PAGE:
While that photo of your little one taking a bubbly bath or pulling down his pants to potty train is cute to you, a nonprofit is reminding parents that you won't be the only ones looking at the photo if you post it online. And it won't always be innocent.
For National Child Abuse Prevention Month, Child Rescue Coalition's @KidsForPrivacy campaign released a video warning parents that oversharing photos can expose children to predators. Throughout the month, parents will flood more than 100 hashtags with pictures of kids holding "Privacy Please" signs to cover their faces. These are the hashtags (#nakedkids, #kidsbathing, #bathtime and #pottytraining top the list) where predators can easily find pictures.
Every parent needs to spend a minute (literally, it's only a minute long) watching this video.
We admit, the video's points bring out parents' worst fears and a healthy dose of mom guilt. But the truth is, the "sharenting" levels are unreal. Parents take and post a ridiculous number of photos of their children and aren't careful about the privacy settings. According to CRC, by age 2, 90 percent of children have been featured on social media and most parents will post 1,500 photos of their child before they turn 5. Yet 89 percent of parents haven't checked their privacy settings in more than a year.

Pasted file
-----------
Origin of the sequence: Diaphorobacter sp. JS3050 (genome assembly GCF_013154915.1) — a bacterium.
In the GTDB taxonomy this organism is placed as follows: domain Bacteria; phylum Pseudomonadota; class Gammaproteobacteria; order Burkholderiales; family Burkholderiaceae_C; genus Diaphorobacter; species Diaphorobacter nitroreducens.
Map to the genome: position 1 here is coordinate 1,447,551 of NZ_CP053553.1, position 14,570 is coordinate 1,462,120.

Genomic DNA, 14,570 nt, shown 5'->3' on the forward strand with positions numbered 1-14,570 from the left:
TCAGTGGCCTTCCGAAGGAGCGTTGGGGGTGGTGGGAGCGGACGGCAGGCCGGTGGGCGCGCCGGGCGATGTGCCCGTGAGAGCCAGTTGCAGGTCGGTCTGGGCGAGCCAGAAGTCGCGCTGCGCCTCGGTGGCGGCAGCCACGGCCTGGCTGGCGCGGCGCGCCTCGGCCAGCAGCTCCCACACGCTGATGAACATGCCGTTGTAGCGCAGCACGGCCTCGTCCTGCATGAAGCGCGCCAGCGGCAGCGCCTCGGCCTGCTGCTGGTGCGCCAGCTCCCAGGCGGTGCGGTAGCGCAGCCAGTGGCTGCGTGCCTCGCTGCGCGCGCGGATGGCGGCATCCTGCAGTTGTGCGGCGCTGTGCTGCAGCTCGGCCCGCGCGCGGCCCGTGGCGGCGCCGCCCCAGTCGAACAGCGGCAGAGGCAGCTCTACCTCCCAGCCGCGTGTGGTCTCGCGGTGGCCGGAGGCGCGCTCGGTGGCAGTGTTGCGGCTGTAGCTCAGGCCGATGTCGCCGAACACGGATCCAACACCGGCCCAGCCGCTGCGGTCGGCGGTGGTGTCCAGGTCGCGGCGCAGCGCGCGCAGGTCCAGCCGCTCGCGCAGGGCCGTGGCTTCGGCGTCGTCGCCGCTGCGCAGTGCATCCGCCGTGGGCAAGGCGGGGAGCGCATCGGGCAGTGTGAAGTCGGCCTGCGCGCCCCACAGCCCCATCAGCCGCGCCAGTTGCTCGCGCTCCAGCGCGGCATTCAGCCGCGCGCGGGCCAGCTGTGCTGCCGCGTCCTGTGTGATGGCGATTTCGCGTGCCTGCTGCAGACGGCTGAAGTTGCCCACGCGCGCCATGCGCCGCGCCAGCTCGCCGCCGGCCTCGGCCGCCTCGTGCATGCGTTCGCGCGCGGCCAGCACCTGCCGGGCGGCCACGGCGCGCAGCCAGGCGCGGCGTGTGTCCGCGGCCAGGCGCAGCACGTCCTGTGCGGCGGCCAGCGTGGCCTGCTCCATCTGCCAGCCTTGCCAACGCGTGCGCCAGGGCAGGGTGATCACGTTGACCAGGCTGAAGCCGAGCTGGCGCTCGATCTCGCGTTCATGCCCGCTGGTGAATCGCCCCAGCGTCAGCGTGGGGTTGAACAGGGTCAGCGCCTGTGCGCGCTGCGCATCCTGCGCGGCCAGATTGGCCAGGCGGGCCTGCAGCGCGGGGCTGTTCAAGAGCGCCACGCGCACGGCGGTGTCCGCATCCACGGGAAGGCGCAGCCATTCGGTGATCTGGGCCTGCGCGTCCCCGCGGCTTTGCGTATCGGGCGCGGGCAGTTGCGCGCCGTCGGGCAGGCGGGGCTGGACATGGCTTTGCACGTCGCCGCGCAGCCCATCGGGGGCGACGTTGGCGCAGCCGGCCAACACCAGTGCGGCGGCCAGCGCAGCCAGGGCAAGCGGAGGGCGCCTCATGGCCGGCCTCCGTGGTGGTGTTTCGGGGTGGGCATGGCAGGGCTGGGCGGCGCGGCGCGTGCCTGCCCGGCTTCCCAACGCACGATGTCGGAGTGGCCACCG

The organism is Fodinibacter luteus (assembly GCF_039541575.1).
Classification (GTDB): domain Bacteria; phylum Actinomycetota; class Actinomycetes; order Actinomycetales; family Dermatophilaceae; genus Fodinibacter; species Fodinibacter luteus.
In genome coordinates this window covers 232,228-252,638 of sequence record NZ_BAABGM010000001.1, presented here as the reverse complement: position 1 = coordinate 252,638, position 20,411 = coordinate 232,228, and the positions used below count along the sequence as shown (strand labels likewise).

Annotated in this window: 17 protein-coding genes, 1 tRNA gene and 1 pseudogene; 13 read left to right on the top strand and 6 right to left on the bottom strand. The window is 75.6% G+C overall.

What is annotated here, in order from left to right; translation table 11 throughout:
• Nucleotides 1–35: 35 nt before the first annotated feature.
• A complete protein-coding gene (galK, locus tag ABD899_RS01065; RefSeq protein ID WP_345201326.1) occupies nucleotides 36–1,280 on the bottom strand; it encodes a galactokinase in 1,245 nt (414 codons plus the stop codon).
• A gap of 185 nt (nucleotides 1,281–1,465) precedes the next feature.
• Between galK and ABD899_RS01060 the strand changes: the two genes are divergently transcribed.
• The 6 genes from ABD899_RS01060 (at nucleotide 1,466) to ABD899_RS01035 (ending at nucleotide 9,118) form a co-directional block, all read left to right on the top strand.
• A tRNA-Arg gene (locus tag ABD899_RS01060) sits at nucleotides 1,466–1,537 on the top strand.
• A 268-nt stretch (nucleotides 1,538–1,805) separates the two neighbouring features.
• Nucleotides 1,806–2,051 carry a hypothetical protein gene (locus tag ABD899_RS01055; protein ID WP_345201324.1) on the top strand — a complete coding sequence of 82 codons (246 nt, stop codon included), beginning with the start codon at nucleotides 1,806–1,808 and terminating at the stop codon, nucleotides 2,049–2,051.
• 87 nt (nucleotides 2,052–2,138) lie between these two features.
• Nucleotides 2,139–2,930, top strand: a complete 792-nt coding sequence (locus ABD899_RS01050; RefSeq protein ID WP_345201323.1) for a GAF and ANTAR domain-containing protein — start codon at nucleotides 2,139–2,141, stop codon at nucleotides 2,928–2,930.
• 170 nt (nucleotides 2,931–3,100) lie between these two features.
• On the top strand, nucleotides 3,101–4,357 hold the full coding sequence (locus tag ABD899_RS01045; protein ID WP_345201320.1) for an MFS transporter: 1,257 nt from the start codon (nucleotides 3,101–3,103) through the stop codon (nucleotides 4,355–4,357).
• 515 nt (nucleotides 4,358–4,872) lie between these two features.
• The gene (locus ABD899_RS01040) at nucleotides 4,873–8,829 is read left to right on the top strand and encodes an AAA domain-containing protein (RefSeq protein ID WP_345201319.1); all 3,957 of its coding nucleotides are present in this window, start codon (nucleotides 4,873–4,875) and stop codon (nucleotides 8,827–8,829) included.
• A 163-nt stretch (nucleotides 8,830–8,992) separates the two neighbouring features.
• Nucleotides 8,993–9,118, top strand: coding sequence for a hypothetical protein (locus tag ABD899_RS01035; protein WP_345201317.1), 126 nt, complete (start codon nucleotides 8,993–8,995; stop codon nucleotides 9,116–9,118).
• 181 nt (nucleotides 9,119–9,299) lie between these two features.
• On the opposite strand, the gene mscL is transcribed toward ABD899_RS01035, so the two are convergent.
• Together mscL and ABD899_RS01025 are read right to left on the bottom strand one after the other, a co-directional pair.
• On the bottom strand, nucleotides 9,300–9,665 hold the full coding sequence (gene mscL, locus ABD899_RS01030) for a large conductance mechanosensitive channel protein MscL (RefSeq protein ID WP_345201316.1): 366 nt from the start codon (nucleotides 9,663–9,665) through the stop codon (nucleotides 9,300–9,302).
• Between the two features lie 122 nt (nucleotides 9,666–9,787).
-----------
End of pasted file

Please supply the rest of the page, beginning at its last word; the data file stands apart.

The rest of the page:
We get it. Why wouldn't you want to capture every passing moment with your child when memory is so fleeting?
So, sure, take all the photos you want, but pause before you post. Can that photo be potentially embarrassing for your kid later? Can the "adorable" half-naked toddler photo be viewed as sexual bait? Can only your close friends and family see the photo?
In 2016, an 18-year-old woman sued her parents for posting embarrassing childhood photos of her on Facebook without her consent and refusing to delete the photos. Parents in France were also warned by authorities not to post pictures of their kids on Facebook and that parents could go to prison for up to a year and be fined upwards of $50,000 if convicted of "publicizing details of their children's private lives without their permission."
The lesson here is clear: Check yourself before you wreck your kid's privacy.